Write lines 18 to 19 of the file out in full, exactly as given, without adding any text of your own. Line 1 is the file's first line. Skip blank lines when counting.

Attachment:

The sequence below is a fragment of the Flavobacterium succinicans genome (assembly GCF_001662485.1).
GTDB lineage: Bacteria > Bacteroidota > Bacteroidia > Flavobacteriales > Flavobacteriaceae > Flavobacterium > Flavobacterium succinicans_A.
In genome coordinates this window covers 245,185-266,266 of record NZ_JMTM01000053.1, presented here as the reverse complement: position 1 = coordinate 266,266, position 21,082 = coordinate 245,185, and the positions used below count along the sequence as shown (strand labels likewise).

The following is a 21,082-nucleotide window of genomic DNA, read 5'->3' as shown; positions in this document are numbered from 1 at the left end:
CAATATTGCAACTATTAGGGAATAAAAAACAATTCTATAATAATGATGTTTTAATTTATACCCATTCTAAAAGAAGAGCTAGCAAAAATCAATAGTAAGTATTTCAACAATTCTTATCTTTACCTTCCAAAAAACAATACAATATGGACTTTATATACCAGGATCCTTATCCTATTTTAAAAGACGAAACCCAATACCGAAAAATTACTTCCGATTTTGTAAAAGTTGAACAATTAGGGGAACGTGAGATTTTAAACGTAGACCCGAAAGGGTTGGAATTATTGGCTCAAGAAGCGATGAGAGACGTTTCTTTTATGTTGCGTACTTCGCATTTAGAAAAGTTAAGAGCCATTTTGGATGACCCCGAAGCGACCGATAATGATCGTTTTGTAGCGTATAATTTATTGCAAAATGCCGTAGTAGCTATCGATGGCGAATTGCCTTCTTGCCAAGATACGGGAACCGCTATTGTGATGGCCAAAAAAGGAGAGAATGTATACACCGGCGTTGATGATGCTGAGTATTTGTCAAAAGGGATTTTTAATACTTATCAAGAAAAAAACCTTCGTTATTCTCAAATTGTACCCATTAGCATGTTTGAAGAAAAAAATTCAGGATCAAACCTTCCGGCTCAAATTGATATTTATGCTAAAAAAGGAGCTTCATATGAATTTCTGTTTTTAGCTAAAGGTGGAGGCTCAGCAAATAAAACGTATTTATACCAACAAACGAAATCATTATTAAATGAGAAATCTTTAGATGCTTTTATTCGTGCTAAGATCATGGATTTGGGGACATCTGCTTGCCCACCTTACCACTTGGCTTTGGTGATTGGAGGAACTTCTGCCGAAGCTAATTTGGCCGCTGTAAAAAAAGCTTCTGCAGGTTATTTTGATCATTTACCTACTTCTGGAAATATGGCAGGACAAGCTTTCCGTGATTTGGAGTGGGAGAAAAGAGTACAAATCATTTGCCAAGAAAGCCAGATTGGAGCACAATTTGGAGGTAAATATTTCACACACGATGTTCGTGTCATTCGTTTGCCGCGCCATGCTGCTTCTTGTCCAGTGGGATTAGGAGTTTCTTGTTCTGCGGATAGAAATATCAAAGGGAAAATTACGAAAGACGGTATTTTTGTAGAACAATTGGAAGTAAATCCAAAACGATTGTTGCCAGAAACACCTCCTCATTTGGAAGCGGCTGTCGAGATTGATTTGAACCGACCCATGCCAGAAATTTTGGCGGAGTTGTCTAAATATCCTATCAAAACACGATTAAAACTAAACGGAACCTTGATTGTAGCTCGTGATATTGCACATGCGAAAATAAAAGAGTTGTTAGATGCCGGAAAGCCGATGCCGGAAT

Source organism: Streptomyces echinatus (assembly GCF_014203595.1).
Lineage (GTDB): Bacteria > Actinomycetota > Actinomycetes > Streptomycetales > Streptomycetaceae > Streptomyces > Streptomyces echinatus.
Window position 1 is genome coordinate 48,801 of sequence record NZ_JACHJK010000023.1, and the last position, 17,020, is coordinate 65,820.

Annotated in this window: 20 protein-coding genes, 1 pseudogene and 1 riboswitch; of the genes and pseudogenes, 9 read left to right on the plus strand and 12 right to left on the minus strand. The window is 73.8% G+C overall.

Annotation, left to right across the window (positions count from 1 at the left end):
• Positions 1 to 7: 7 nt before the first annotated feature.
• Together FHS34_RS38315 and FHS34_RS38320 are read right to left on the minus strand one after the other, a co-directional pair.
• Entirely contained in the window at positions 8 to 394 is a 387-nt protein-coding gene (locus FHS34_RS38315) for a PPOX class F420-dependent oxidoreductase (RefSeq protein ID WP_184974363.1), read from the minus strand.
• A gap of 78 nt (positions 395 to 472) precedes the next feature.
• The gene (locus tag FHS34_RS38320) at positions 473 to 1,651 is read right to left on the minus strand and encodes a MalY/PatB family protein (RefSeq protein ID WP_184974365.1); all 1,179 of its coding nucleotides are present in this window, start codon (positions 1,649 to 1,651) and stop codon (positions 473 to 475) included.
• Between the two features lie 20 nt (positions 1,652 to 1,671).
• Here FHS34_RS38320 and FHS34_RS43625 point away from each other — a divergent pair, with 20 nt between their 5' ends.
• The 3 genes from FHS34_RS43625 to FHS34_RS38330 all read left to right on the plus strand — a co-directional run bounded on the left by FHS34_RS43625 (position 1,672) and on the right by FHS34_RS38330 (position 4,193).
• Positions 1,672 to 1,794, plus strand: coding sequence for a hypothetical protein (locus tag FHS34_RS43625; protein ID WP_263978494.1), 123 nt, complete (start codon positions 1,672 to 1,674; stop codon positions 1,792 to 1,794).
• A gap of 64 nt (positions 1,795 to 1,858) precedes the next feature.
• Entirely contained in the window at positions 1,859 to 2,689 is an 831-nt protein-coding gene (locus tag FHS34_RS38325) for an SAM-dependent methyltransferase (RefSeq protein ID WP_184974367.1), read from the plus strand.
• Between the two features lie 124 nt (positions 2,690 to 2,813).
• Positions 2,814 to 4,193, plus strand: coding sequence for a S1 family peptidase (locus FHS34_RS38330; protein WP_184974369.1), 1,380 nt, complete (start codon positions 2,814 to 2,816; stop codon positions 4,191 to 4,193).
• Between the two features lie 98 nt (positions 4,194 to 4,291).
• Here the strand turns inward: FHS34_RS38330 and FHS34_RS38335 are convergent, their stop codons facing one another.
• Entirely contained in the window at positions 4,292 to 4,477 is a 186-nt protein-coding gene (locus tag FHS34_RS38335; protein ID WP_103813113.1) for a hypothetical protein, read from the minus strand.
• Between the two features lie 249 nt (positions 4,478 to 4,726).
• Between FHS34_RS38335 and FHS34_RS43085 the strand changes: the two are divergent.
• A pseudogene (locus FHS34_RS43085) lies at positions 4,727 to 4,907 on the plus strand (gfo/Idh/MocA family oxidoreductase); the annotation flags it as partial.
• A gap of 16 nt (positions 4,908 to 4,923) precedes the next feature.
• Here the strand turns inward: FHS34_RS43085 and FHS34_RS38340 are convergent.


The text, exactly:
• The 3 genes from FHS34_RS43625 to FHS34_RS38330 all read left to right on the plus strand — a co-directional run bounded on the left by FHS34_RS43625 (position 1,672) and on the right by FHS34_RS38330 (position 4,193).
• Positions 1,672 to 1,794, plus strand: coding sequence for a hypothetical protein (locus tag FHS34_RS43625; protein ID WP_263978494.1), 123 nt, complete (start codon positions 1,672 to 1,674; stop codon positions 1,792 to 1,794).